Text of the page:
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Moving From Black and White Thinking to Shades of Gray October 6, 2014

There are many limits to thinking only in black and white terms. It can impact one’s mood, can limit personal choices and opportunities, damage relationships, and ultimately create suffering for the user and others around them. Black and white thinking limits one’s ability to have “win, win” experiences or exchanges. It also limits opportunities for learning from mistakes. In the mind of the black and white thinker there must be a definitive winner and loser in most situations. When one sees the world in black and white terms, they fail to consider others’ points of view and stick solidly to their own sense of rightness or opinion. Black and white thinkers also cut themselves off from a host of possible outcomes due to only having two choices, this or that and often extremes or polar opposites. This type of thinking is regressive to our childhood in that when we were learning about the world we did not have the ability to discern. But as an adult, all it takes is a little flexibility of thought to overcome the internal conflict of thinking in terms of all or nothing.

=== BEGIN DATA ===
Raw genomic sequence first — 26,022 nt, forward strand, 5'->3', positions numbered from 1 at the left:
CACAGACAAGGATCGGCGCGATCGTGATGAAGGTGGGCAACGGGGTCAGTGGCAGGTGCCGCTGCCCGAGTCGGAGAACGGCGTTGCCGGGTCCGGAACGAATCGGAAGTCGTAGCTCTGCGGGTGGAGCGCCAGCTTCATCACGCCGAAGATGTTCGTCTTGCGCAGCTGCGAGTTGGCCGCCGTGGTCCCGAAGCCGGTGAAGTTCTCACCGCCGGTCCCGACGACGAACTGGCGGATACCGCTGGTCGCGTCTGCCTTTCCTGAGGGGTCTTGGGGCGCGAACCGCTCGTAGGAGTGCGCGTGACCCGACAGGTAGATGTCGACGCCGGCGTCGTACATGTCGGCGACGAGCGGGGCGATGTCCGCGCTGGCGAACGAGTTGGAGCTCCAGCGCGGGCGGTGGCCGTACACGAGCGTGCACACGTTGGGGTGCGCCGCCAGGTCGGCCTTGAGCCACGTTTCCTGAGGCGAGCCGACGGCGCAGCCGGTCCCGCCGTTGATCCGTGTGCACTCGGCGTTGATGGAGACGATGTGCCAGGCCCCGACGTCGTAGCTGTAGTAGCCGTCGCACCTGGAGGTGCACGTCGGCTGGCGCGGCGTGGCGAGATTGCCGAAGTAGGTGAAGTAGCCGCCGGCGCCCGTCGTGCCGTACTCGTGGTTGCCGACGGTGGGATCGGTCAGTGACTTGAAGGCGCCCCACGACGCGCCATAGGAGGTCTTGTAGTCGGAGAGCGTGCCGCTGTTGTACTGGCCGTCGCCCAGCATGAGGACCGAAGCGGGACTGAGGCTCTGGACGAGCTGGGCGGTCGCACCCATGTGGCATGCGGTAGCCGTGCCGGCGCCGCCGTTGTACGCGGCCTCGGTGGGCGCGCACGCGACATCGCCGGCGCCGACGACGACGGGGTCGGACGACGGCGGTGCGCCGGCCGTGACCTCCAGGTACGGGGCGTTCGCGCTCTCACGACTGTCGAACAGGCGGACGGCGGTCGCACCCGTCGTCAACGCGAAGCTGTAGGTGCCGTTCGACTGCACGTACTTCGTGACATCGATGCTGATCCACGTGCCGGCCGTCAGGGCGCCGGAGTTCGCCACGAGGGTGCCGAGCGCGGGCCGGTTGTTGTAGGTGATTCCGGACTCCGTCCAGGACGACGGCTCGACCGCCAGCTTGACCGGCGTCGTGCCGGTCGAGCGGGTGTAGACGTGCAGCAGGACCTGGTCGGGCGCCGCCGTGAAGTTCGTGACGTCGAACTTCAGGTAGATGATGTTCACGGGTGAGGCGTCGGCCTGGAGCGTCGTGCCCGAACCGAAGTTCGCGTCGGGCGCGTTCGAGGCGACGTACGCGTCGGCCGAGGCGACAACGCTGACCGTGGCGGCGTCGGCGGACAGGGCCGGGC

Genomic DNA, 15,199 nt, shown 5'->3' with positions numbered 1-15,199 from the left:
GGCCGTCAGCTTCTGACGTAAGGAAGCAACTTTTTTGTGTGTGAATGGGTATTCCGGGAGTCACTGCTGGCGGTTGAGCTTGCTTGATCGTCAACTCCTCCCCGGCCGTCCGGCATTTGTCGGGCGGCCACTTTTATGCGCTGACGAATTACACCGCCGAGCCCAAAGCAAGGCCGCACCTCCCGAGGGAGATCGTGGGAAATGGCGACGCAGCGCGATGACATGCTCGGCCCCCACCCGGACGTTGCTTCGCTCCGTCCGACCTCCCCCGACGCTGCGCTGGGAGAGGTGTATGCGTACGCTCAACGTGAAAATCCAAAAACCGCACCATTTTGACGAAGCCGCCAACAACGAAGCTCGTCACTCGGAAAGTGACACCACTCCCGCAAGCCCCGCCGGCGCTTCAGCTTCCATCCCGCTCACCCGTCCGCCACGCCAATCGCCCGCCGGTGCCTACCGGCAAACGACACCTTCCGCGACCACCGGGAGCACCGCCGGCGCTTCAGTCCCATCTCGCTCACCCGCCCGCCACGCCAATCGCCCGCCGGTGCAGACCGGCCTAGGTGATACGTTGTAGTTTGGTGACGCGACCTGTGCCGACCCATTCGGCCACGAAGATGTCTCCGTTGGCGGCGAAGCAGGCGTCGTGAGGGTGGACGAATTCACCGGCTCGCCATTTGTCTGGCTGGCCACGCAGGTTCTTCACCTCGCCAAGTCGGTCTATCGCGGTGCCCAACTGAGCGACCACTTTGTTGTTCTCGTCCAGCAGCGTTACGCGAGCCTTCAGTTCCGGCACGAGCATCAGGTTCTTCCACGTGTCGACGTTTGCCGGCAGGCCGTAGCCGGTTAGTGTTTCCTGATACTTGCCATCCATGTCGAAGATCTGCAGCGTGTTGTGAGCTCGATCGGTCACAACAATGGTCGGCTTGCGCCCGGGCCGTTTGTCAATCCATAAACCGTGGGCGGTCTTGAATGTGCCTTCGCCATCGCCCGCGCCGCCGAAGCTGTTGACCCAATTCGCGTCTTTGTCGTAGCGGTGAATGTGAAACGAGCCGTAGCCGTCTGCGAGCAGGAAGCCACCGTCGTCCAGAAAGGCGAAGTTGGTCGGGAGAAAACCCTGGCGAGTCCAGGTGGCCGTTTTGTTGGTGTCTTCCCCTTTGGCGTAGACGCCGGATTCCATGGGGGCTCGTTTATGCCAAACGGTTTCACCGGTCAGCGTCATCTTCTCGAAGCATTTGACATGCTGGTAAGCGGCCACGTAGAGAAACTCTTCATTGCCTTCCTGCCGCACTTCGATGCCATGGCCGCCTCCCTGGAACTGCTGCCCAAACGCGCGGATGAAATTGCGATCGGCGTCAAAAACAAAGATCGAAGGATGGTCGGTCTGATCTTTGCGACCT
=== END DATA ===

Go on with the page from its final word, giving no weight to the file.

Just like yellow and blue make green, black and white make gray. Similarly, in relationships there is a you and a me that makes an us. Thinking in terms of shades of gray allows for compromise, learning within the self, and acceptance of others’ viewpoints. Over time the benefits of experiencing the world in shades of gray can reduce stress, anxiety, and depression –helping to develop more of an internal locus of control for the user. This in turn will also improve relationships.

Below is a diagram that can be used as a tool to help open oneself to thinking in terms of shades of gray, allowing for “win-win” situations.By labeling underneath each perspective black and white side of an issue one (or two) people can share underneath the gray, alternative points of view or outcomes. Identifying ancillary outcomes helps to reduce black and white thinking and feel the flexibility in the concept of shades of gray. An example might be: One partner of a couple forgets their anniversary or an argument occurs between two people. To the black and white thinker they may interpret that… (Click on the slide below)

Blk_Wht Slide

Aaron Foster

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